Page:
While it seems like a pretty fantastical concept, a group at the University of California San Diego just received a five-year, $10M grant to examine just that.
Specifically, the InnerScience Research Fund will support ongoing research at UC San Diego’s School of Medicine to determine the biological effects of meditation. Researchers led by Dr. Hemal H. Patel (Dept. of Anesthesiology) are exploring whether meditation can modulate the progression of serious illnesses.
From the UC San Diego Today press release (May 16, 2023):
“As part of a continuing study entitled “QUest to ANalyze a Thousand hUmans Meditating,” or QUANTUM, Patel and his team are assessing the impact of meditation on nearly 2,000 individuals undergoing intensive meditative experiences. The goal is to capture a depth of unbiased information from a large cohort of healthy and non-healthy individuals to gain insights into the impact of meditation.”
Study participants are contributing a plethora of biometric data obtained via wearable technology, “including heart rate, heart rate variability, sleep, activity and more. That data is then coupled with health survey results and “omic” studies being conducted on blood, microbiome, urine and tears.” Brain activity has also been measured and analyzed.
Perhaps the most unexpected statement in the entire press release was the following: “Early analysis is showing promising results from meditation in impeding serious illnesses such as cancer.”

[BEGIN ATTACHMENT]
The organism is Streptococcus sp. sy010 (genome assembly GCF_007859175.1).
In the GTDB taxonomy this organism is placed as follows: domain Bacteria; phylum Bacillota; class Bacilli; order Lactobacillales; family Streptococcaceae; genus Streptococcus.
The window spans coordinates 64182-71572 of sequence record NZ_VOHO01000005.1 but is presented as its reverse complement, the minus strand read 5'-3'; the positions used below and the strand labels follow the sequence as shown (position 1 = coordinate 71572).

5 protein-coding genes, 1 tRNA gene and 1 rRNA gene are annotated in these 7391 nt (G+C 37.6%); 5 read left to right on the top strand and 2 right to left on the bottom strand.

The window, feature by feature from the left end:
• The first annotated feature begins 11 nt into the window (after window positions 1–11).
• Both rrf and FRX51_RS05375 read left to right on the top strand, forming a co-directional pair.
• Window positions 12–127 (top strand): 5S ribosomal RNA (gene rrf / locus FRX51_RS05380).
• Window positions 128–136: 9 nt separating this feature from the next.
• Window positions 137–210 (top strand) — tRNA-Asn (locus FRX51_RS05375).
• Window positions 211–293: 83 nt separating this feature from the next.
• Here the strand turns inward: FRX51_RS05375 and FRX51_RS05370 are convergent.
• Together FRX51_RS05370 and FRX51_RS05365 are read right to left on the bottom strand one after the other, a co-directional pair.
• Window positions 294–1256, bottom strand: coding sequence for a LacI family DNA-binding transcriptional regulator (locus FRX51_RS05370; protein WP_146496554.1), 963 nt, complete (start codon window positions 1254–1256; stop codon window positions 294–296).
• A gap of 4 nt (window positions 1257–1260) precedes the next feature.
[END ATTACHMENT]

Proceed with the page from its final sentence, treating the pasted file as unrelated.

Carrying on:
This is quite an announcement coming from a highly-respected research institution, so I am particulary intrigued.
On the one hand, it’s not difficult to believe that harnessing the mind through meditation could have a dramatically positive impact on one’s health. As I reported in an older post, researchers have elucidated the biochemical pathway by which stress can lead to cancer recurrence in breast cancer survivors. So if we’re able to do the opposite–inviting in a sense of peace and keeping stress at bay–it stands to reason that we affect disease progression. After all, we’ve known for a long time about the benefits of meditation on one’s mental well-being, why not one’s physical health too?
On the other hand, it’s important to understand that meditation alone should not be considered a treatment or cure for cancer. But as my last post on complementary medicine pointed out, cancer patients are increasingly turning to practices such as meditation to help them navigate the cancer experience as they undergo conventional treatment. The added benefits of helping halt the proliferation of a tumor would make meditation an important adjuvant therapy.
This is one story that I will be keeping a close eye on!